An eight-wicket thrashing at the hands of South Africa-W was not how the Indian women’s cricket team would have envisioned celebrating Women’s Day this year. But, this defeat marked almost an entire year of hiatus from international cricket for the Indian women.

Barring the four games of an IPL-styled Women’s T20 challenge in November last year, the players have not played a single game since their runners-up finish at the Women’s T20 World Cup in Australia last year. Incidentally, that match was also played on Women’s Day, and had the most number of attendees for a women’s T20I ever.

This interruption couldn’t come at a worse time for the Indian team, who looked like they were up to something, having reached three world tournament finals in the last half-a-decade or so. According to reports, the team didn’t even have more than three training sessions ahead of the South Africa game, following a five-day quarantine. 

“Over the past few years we had created a rhythm, but [we are playing] after a long time. To create that rhythm again we would definitely need some time and from the next game we’d do what we, as a unit, want to do,” vice-captain Harmanpreet Kaur was quick to point out in the post-match press conference.

The point that I’m trying to make here is that the Indian women’s team might struggle in the near future, but critics will have to cut them some slack. They have shown much signs of promise in the past, on which they can build again, provided they regain the lost momentum, due to no fault of their own.

Here are five records – that even the Indian men’s cricket team does not hold in their division, in order to prove my point. 

PS: Haters, who consider women’s cricket ‘easier’ than men’s cricket, are requested to kindly ignore this article

  1. Most ODI Wickets 

A bowling legend in her own right, Jhulan Goswami is nothing short of a future Hall of Fame inductee. The 38-year-old pacer surpassed Australia’s Cathryn Fitzpatrick in 2017 to become the highest ODI wicket taker ever. She currently sits pretty on a heap of 227 dismissals, miles ahead of any active women’s player. 

Once regarded as the fastest bowler in women’s cricket, the former ICC Women’s Player of the Year continues to be a regular in the Indian team. She also doubles up as a mentor to a group of young fast bowlers on the scene.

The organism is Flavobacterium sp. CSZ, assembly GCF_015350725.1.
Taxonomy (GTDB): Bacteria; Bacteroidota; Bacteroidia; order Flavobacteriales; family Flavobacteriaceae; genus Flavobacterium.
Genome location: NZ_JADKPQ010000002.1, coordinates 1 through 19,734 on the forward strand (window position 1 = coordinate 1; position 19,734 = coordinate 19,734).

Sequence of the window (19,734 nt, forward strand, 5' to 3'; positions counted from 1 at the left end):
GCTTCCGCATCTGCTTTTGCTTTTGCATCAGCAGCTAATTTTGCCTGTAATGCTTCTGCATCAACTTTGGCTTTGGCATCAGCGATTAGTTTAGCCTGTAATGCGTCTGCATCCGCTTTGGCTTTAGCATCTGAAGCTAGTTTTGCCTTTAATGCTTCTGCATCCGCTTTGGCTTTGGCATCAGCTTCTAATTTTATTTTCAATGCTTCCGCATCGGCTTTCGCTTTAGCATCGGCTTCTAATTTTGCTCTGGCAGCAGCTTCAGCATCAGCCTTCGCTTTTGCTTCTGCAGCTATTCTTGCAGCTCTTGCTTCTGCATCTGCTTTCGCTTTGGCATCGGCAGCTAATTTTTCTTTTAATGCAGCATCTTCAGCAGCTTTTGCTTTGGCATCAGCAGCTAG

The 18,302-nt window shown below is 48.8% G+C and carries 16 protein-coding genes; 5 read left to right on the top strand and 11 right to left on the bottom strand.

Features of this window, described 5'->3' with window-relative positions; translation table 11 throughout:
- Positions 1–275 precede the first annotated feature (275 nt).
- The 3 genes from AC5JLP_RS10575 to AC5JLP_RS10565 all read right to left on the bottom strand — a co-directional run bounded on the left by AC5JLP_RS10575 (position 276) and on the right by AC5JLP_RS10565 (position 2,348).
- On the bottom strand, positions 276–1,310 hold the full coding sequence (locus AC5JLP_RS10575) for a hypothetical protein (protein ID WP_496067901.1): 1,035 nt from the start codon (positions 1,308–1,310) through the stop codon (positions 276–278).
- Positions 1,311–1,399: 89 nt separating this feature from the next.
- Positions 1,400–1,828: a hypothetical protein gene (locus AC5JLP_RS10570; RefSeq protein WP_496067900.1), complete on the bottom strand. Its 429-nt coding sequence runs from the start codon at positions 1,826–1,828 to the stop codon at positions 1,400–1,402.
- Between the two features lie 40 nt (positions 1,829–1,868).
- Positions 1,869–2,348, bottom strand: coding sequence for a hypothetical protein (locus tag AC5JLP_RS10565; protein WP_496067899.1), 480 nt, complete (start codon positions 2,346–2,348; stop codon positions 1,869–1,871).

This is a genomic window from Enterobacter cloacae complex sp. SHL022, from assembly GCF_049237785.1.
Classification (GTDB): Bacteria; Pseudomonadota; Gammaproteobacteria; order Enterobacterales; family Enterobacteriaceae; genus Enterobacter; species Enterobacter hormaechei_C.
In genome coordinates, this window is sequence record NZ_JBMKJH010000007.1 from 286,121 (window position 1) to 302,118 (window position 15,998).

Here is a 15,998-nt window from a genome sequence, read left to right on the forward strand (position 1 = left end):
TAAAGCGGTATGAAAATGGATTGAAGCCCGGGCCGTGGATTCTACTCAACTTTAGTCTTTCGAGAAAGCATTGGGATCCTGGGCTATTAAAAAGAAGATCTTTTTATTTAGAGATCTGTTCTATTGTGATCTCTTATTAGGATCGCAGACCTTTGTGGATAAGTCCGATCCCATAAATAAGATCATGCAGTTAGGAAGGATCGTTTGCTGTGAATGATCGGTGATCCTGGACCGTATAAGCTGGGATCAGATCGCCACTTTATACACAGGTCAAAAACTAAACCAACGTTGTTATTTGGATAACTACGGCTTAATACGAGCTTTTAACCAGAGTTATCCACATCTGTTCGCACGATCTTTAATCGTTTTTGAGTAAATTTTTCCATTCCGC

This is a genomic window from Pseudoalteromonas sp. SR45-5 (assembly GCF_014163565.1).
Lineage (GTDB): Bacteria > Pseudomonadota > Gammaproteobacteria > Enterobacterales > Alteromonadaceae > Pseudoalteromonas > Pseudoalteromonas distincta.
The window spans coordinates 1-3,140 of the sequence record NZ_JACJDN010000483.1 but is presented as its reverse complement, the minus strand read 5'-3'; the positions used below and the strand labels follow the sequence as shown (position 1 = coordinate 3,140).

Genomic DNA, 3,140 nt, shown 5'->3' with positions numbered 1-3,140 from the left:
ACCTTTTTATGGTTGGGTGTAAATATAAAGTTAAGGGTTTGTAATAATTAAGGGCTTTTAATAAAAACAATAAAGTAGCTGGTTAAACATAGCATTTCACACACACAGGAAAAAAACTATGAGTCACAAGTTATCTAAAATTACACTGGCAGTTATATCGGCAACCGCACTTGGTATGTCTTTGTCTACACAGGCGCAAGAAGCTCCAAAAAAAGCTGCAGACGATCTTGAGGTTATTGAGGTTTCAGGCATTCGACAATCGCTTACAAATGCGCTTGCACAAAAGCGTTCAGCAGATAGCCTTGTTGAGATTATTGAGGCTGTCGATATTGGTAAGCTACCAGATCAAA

1. Highest ODI partnership

Team India inflicted a humongous 249-run defeat on their Irish counterparts, during a quadrangular series in South Africa in 2017. Thanks to a record 320-run partnership between openers Poonam Raut and Deepti Sharma, the Indian women set an unachievable target of 359 for Ireland. 

The team went on to lose just one match in the tournament and finished as eventual winners of hosts South Africa. The said partnership continues to be the highest partnership in women’s ODIs. 

  1. Highest second wicket partnership in Test cricket

It was in South Africa yet again, and it involved Punam Raut yet again – India declared on a strong first innings total of 400 for six, on the back of hundreds from top-scorer Thirush Kamini and her partner Raut. The duo put up a 275-run partnership for the second wicket.

An equally dominant performance with the ball meant that the visitors emerged victorious by an innings. The famous win remains among one of Team India’s five victories in the longest format of the game. The Raut-Kamini partnership in that match has never been surpassed for the second wicket.

  1. Youngest Centurion in ODIs

Any list of cricket records in India would feel incomplete without Mithali Raj. The current Indian skipper has milestones aplenty in her glorious career spanning more than two decades.

She is the woman with most runs in the game, and the only Indian captain – male or female – to have led the side to two 50-over World Cup finals. She also the highest capped women cricketer ever, and the one with the highest number of 50-plus scores as well.

The record that places her on this list though is that of being the youngest centurion in ODI cricket, across men’s and women’s records. At 16 years and 205 days, she surpassed Shahid Afridi (16 years 205 days) to play a match-winning knock of 114 against Ireland in 1999. 

Image Credits: Nike